Image by Diana Rita Cabrera Hernandez Lonely Planet
Facing Havana harbor, the breezy Plaza de San Francisco de Asís first grew up in the 16th century when Spanish galleons stopped by at the quayside on their passage through the Indies to Spain. A market took root in the 1500s, followed by a church in 1608, though when the pious monks complained of too much noise, the market was moved a few blocks south to Plaza Vieja.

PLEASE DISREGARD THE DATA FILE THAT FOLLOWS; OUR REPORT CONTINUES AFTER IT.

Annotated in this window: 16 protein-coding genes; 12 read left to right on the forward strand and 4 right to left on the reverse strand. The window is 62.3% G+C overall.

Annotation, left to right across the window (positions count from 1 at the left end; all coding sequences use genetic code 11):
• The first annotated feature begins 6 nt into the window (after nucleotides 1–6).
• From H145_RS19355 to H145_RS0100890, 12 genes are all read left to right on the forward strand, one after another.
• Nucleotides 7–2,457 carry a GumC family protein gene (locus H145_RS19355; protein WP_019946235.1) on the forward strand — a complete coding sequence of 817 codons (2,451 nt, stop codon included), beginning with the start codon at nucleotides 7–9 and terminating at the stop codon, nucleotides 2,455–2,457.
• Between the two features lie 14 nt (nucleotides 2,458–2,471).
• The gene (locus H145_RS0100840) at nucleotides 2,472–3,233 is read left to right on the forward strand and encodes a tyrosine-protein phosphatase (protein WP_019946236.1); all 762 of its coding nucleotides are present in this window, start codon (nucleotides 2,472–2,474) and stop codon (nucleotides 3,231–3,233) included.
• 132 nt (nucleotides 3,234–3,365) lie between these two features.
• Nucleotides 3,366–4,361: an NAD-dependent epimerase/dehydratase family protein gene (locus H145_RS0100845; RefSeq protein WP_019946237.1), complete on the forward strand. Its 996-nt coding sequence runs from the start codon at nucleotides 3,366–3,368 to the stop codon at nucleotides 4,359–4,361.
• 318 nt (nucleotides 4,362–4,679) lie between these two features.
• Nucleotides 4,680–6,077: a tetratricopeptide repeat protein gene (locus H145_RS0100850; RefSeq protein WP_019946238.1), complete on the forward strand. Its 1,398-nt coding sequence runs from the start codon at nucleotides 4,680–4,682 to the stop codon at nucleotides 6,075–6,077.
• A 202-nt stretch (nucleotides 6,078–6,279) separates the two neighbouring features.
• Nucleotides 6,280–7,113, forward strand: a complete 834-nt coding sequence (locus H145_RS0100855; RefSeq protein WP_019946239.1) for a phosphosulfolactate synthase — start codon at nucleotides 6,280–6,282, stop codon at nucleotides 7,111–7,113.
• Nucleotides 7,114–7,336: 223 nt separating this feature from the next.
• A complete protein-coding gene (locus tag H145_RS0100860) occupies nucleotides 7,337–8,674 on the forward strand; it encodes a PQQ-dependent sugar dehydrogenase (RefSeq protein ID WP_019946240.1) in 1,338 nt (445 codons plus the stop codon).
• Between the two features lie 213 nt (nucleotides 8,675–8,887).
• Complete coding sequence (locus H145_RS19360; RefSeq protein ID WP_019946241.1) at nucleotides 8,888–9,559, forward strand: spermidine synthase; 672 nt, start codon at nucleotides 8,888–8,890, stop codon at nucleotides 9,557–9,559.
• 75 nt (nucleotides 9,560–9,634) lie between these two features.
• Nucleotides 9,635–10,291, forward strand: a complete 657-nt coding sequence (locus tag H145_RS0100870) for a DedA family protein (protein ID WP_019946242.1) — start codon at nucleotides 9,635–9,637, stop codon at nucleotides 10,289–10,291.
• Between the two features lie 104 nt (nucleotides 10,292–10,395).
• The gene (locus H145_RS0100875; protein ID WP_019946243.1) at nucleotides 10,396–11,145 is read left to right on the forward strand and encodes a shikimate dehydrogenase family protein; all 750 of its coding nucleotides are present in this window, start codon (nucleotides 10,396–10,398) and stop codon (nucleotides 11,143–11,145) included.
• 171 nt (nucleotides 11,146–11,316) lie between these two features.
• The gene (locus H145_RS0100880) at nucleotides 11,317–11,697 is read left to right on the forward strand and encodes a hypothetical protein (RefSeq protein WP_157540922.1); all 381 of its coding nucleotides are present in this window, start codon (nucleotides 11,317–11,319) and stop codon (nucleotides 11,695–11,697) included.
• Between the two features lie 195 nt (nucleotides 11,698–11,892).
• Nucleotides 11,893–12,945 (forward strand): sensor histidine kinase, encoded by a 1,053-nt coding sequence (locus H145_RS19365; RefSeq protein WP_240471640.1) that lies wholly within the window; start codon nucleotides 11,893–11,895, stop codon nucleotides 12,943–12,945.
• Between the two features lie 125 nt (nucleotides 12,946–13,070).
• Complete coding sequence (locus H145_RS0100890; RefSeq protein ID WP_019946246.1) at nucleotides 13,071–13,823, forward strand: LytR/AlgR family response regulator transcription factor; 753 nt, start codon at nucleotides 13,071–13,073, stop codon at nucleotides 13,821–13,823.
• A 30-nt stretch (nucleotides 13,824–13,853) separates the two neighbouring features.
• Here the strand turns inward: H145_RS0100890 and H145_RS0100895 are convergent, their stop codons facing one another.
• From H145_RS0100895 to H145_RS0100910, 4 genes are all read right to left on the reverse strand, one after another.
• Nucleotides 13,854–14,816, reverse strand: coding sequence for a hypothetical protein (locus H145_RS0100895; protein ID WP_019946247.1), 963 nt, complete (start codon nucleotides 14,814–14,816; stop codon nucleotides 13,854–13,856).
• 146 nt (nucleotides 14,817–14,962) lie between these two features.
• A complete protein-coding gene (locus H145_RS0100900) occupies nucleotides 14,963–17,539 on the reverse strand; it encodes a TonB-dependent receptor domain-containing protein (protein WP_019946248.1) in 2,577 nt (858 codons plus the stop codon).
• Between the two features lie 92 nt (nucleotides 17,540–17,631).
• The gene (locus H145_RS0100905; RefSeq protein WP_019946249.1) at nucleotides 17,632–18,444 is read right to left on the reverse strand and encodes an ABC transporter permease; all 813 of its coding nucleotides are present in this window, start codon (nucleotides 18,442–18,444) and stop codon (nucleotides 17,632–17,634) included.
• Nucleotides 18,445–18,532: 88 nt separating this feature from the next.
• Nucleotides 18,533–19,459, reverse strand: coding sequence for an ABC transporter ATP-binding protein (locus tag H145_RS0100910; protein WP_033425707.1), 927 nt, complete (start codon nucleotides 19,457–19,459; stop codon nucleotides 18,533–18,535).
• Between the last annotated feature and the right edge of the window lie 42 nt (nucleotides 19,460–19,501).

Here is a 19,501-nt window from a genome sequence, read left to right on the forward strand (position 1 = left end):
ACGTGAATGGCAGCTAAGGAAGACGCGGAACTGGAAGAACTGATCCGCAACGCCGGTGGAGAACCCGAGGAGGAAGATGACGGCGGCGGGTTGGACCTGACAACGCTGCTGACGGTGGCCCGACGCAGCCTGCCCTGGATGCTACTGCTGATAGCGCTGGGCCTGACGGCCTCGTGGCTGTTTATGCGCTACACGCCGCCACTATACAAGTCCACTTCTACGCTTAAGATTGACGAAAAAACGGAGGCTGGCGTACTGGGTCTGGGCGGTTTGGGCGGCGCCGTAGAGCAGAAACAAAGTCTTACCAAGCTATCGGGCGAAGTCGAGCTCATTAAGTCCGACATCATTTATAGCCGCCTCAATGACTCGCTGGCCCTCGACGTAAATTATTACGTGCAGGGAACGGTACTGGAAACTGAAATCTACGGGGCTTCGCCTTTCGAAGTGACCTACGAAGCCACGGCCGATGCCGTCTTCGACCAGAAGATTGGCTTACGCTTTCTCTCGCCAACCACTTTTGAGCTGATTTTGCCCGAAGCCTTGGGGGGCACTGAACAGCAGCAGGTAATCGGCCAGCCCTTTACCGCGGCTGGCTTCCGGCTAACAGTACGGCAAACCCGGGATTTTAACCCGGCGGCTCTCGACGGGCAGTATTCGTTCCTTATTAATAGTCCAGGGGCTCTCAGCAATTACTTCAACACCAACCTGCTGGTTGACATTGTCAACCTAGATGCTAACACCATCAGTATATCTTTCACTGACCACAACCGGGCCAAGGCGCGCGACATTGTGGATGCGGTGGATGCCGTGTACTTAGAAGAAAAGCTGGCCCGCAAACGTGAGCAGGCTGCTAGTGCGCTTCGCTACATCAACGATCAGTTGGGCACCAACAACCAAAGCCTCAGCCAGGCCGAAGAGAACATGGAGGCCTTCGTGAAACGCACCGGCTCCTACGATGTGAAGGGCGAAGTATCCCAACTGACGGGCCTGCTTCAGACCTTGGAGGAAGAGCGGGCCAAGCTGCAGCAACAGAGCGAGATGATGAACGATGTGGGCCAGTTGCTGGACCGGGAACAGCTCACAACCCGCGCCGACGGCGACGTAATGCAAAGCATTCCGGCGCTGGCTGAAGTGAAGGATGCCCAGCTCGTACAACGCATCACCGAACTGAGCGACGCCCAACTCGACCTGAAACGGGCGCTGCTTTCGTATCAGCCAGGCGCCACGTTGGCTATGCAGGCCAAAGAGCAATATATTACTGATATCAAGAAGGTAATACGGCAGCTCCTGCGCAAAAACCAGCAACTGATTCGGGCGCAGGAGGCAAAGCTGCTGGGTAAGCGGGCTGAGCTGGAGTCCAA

The plaza underwent a full restoration in the late 1990s and is most notable for its uneven cobblestones and the white marble Fuente de los Leones, carved by Italian sculptor Giuseppe Gaggini in 1836. A more modern statue outside the square's famous church depicts El Caballero de París, a well-known street person who roamed Havana during the 1950s, engaging passersby with his philosophies on life, religion, politics and current events. The square's newest sculpture (added in 2012) is La Conversación by French artist Etienne, a modernist bronze rendition of two seated people talking.